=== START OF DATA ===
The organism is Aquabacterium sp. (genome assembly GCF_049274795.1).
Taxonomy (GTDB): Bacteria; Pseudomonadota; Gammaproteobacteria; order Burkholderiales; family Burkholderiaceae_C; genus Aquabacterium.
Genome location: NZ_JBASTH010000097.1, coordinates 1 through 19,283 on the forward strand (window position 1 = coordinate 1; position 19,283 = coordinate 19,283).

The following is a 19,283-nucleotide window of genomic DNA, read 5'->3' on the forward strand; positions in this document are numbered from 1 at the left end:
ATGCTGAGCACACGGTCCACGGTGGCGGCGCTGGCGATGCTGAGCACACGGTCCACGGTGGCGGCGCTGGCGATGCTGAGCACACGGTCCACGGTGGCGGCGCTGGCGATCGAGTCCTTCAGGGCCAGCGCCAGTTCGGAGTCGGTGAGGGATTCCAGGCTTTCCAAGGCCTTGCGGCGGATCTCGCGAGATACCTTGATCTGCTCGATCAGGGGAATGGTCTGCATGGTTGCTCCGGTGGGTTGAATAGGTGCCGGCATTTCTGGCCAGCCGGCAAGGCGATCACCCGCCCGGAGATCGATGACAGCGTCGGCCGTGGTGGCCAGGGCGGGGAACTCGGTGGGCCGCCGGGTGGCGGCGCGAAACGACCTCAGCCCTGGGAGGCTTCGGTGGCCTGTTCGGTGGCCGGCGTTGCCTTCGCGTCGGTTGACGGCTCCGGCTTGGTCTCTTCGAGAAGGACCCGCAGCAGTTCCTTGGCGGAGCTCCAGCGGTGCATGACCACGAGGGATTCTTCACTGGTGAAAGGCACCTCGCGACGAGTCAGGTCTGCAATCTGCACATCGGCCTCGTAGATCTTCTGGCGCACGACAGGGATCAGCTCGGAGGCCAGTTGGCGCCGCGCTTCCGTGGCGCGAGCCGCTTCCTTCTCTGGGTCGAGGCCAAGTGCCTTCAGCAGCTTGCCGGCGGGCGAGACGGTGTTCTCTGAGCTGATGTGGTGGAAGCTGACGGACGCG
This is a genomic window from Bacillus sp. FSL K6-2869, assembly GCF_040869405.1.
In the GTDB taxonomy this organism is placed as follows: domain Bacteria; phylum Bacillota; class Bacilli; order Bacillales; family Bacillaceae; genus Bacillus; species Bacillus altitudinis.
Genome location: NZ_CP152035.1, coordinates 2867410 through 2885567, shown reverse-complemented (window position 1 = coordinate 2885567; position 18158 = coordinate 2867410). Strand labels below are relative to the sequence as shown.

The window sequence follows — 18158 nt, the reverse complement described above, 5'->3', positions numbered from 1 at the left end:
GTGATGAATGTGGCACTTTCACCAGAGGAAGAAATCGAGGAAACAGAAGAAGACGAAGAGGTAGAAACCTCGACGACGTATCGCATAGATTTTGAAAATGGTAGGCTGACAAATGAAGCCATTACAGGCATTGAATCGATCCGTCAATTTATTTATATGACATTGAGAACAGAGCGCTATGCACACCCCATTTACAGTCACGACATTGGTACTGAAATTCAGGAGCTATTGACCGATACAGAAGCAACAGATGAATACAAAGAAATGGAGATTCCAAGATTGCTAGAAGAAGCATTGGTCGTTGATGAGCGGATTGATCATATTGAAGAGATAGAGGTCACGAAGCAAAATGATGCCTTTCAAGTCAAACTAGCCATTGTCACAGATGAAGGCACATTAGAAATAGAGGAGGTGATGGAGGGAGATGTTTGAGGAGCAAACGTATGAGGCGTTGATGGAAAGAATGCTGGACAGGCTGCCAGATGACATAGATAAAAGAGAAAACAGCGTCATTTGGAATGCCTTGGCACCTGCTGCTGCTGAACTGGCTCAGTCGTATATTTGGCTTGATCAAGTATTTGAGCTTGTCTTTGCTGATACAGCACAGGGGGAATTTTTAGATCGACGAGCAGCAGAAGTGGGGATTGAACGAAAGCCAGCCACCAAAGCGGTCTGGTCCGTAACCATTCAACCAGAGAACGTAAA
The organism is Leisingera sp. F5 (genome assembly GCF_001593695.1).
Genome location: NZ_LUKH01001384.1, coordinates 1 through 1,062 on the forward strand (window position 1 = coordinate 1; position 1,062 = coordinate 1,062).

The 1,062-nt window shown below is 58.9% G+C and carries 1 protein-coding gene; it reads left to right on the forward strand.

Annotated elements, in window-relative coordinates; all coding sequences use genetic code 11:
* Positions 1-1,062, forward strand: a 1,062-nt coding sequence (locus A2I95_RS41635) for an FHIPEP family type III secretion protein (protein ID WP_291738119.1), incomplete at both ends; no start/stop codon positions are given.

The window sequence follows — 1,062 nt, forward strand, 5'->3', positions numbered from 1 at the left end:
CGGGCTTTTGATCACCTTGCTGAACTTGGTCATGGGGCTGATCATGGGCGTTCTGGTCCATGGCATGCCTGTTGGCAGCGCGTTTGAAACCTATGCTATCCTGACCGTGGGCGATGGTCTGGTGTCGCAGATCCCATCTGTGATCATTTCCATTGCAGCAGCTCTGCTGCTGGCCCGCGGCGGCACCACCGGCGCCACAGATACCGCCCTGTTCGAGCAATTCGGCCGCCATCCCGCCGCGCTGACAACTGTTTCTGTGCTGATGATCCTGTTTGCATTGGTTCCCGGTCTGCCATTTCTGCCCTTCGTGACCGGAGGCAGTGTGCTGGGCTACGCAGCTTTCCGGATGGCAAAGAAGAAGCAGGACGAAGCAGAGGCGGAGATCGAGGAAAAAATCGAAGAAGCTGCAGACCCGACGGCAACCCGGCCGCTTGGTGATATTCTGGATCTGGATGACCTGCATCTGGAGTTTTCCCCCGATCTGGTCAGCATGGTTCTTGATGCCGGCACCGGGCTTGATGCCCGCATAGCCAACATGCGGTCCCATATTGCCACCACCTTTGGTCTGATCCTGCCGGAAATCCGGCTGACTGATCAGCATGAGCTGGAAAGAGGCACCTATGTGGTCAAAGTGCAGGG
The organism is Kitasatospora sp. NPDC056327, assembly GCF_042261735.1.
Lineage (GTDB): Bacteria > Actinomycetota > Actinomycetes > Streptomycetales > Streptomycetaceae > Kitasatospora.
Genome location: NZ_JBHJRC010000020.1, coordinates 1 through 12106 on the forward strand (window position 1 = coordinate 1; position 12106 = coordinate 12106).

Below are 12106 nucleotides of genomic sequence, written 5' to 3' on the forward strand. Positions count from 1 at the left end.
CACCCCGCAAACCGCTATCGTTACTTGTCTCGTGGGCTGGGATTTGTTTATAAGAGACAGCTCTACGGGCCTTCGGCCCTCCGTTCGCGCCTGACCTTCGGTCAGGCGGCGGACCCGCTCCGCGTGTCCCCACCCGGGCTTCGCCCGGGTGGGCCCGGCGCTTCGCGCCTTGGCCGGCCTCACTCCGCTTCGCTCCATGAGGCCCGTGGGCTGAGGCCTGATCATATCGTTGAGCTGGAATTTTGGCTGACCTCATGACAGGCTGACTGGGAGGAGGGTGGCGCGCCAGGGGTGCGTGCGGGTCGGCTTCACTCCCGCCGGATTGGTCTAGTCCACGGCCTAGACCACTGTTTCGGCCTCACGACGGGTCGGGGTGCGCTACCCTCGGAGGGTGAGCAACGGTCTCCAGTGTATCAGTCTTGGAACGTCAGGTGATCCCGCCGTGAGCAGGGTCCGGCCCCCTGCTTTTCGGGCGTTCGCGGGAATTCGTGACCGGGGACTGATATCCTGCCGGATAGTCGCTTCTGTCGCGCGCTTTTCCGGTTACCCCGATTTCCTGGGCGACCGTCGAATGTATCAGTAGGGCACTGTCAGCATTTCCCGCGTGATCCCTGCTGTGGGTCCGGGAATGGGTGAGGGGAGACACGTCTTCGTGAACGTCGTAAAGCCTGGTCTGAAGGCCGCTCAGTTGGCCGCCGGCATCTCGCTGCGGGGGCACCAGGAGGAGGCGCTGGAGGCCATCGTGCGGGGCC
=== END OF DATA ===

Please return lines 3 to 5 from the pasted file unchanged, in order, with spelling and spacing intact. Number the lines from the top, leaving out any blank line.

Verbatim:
Genome location: NZ_JBASTH010000097.1, coordinates 1 through 19,283 on the forward strand (window position 1 = coordinate 1; position 19,283 = coordinate 19,283).

The following is a 19,283-nucleotide window of genomic DNA, read 5'->3' on the forward strand; positions in this document are numbered from 1 at the left end:
ATGCTGAGCACACGGTCCACGGTGGCGGCGCTGGCGATGCTGAGCACACGGTCCACGGTGGCGGCGCTGGCGATGCTGAGCACACGGTCCACGGTGGCGGCGCTGGCGATCGAGTCCTTCAGGGCCAGCGCCAGTTCGGAGTCGGTGAGGGATTCCAGGCTTTCCAAGGCCTTGCGGCGGATCTCGCGAGATACCTTGATCTGCTCGATCAGGGGAATGGTCTGCATGGTTGCTCCGGTGGGTTGAATAGGTGCCGGCATTTCTGGCCAGCCGGCAAGGCGATCACCCGCCCGGAGATCGATGACAGCGTCGGCCGTGGTGGCCAGGGCGGGGAACTCGGTGGGCCGCCGGGTGGCGGCGCGAAACGACCTCAGCCCTGGGAGGCTTCGGTGGCCTGTTCGGTGGCCGGCGTTGCCTTCGCGTCGGTTGACGGCTCCGGCTTGGTCTCTTCGAGAAGGACCCGCAGCAGTTCCTTGGCGGAGCTCCAGCGGTGCATGACCACGAGGGATTCTTCACTGGTGAAAGGCACCTCGCGACGAGTCAGGTCTGCAATCTGCACATCGGCCTCGTAGATCTTCTGGCGCACGACAGGGATCAGCTCGGAGGCCAGTTGGCGCCGCGCTTCCGTGGCGCGAGCCGCTTCCTTCTCTGGGTCGAGGCCAAGTGCCTTCAGCAGCTTGCCGGCGGGCGAGACGGTGTTCTCTGAGCTGATGTGGTGGAAGCTGACGGACGCG